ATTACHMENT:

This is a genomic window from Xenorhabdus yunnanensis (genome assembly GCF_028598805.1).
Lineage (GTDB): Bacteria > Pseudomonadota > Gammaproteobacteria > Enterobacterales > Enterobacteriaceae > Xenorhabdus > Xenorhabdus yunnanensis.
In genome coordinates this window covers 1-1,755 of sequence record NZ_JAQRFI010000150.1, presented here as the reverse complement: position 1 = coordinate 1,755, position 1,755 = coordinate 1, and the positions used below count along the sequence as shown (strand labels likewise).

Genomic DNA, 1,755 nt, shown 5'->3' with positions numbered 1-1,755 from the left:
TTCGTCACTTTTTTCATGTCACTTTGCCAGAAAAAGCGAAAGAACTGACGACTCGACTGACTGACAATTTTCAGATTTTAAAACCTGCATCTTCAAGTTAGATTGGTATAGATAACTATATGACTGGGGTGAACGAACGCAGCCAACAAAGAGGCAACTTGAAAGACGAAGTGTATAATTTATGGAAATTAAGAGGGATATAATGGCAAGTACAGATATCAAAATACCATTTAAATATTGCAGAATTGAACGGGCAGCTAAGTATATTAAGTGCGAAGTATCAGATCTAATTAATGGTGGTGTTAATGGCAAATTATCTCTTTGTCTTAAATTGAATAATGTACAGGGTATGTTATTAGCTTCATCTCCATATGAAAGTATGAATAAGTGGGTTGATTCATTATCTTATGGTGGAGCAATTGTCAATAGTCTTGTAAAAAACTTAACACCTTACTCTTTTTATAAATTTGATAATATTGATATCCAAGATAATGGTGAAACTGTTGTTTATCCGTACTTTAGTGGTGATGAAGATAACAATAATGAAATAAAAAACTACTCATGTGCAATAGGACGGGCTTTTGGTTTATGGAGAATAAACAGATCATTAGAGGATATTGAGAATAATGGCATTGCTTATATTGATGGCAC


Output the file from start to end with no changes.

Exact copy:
This is a genomic window from Xenorhabdus yunnanensis (genome assembly GCF_028598805.1).
Lineage (GTDB): Bacteria > Pseudomonadota > Gammaproteobacteria > Enterobacterales > Enterobacteriaceae > Xenorhabdus > Xenorhabdus yunnanensis.
In genome coordinates this window covers 1-1,755 of sequence record NZ_JAQRFI010000150.1, presented here as the reverse complement: position 1 = coordinate 1,755, position 1,755 = coordinate 1, and the positions used below count along the sequence as shown (strand labels likewise).

Genomic DNA, 1,755 nt, shown 5'->3' with positions numbered 1-1,755 from the left:
TTCGTCACTTTTTTCATGTCACTTTGCCAGAAAAAGCGAAAGAACTGACGACTCGACTGACTGACAATTTTCAGATTTTAAAACCTGCATCTTCAAGTTAGATTGGTATAGATAACTATATGACTGGGGTGAACGAACGCAGCCAACAAAGAGGCAACTTGAAAGACGAAGTGTATAATTTATGGAAATTAAGAGGGATATAATGGCAAGTACAGATATCAAAATACCATTTAAATATTGCAGAATTGAACGGGCAGCTAAGTATATTAAGTGCGAAGTATCAGATCTAATTAATGGTGGTGTTAATGGCAAATTATCTCTTTGTCTTAAATTGAATAATGTACAGGGTATGTTATTAGCTTCATCTCCATATGAAAGTATGAATAAGTGGGTTGATTCATTATCTTATGGTGGAGCAATTGTCAATAGTCTTGTAAAAAACTTAACACCTTACTCTTTTTATAAATTTGATAATATTGATATCCAAGATAATGGTGAAACTGTTGTTTATCCGTACTTTAGTGGTGATGAAGATAACAATAATGAAATAAAAAACTACTCATGTGCAATAGGACGGGCTTTTGGTTTATGGAGAATAAACAGATCATTAGAGGATATTGAGAATAATGGCATTGCTTATATTGATGGCAC